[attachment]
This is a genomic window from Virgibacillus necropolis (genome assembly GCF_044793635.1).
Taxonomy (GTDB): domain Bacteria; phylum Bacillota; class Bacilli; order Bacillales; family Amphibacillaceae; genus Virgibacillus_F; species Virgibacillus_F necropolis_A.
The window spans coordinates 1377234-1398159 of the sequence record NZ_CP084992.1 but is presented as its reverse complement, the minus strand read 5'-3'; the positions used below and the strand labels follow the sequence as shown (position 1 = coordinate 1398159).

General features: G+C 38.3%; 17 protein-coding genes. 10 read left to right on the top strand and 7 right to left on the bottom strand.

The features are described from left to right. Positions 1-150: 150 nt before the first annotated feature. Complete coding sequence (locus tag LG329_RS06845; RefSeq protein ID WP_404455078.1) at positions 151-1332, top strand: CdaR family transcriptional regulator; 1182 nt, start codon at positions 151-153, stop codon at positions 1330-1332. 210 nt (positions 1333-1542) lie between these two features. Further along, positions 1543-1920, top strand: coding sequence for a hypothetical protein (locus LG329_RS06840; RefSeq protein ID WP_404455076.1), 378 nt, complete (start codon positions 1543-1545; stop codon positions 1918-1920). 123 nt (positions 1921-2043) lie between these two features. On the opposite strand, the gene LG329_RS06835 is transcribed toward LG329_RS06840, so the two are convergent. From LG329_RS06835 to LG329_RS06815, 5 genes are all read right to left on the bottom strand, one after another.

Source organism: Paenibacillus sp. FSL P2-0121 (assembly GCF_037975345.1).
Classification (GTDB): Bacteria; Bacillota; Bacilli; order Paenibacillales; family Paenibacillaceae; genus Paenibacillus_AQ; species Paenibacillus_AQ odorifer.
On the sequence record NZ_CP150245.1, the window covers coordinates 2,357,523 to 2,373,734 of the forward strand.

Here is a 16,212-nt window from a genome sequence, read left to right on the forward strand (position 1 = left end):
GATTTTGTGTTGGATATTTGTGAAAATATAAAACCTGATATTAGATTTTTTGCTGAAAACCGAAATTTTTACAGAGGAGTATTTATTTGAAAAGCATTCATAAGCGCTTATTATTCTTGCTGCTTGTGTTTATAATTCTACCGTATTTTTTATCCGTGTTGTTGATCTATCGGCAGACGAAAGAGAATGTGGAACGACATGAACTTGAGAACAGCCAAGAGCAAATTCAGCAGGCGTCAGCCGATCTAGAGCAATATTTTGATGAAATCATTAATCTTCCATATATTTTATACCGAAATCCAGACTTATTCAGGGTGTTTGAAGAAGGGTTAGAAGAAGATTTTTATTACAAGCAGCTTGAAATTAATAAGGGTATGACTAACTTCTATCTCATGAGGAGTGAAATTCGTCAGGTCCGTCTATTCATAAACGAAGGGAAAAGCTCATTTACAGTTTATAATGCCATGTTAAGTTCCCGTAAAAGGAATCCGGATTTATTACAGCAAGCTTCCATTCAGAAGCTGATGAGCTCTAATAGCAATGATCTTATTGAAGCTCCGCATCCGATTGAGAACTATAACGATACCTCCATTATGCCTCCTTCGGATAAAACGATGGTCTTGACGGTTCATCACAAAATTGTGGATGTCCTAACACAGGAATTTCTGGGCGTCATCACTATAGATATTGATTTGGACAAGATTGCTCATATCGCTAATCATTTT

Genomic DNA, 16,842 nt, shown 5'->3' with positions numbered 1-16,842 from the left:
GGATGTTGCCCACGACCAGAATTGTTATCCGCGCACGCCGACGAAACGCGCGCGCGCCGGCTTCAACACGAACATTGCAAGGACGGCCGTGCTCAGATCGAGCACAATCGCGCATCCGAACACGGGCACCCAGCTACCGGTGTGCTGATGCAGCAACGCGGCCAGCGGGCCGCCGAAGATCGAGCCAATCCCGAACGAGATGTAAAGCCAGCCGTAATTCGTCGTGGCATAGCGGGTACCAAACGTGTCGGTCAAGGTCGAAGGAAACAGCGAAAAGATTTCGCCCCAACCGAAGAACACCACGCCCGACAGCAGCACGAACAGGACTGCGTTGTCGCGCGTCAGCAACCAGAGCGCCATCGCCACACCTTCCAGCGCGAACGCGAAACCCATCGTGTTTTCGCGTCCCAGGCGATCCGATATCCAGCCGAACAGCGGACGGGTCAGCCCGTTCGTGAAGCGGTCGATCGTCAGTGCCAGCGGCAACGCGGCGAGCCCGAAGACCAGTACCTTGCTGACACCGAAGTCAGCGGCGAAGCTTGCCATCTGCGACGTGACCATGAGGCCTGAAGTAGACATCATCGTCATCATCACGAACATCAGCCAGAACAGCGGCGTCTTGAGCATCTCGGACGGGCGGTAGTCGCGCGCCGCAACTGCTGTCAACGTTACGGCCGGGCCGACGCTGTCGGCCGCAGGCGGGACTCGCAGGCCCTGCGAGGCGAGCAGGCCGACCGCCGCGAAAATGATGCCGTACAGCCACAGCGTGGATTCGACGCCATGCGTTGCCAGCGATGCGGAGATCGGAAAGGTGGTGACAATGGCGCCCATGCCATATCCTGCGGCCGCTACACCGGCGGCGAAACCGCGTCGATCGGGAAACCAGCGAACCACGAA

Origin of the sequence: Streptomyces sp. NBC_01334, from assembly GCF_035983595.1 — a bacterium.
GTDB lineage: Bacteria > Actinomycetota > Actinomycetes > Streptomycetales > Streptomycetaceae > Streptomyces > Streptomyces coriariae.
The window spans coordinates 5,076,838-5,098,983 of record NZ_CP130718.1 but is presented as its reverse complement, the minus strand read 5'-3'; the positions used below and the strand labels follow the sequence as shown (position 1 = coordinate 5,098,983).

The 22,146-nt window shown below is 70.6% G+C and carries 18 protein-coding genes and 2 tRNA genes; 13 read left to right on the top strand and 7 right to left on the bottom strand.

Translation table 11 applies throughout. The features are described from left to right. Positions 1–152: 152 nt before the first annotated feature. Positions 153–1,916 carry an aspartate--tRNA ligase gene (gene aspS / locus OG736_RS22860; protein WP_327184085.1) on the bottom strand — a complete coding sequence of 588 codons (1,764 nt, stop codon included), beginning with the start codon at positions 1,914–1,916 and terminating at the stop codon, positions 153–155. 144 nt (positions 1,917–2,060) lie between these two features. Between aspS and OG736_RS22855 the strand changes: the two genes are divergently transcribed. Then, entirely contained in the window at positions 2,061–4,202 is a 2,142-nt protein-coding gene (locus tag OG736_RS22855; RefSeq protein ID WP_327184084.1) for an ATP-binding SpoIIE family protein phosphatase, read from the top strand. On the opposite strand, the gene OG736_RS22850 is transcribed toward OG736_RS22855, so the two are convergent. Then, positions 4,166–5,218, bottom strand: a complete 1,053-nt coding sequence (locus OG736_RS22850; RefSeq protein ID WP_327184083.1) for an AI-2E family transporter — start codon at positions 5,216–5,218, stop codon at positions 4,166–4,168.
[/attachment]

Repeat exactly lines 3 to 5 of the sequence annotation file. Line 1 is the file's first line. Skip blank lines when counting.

The window spans coordinates 1377234-1398159 of the sequence record NZ_CP084992.1 but is presented as its reverse complement, the minus strand read 5'-3'; the positions used below and the strand labels follow the sequence as shown (position 1 = coordinate 1398159).

General features: G+C 38.3%; 17 protein-coding genes. 10 read left to right on the top strand and 7 right to left on the bottom strand.

The features are described from left to right. Positions 1-150: 150 nt before the first annotated feature. Complete coding sequence (locus tag LG329_RS06845; RefSeq protein ID WP_404455078.1) at positions 151-1332, top strand: CdaR family transcriptional regulator; 1182 nt, start codon at positions 151-153, stop codon at positions 1330-1332. 210 nt (positions 1333-1542) lie between these two features. Further along, positions 1543-1920, top strand: coding sequence for a hypothetical protein (locus LG329_RS06840; RefSeq protein ID WP_404455076.1), 378 nt, complete (start codon positions 1543-1545; stop codon positions 1918-1920). 123 nt (positions 1921-2043) lie between these two features. On the opposite strand, the gene LG329_RS06835 is transcribed toward LG329_RS06840, so the two are convergent. From LG329_RS06835 to LG329_RS06815, 5 genes are all read right to left on the bottom strand, one after another.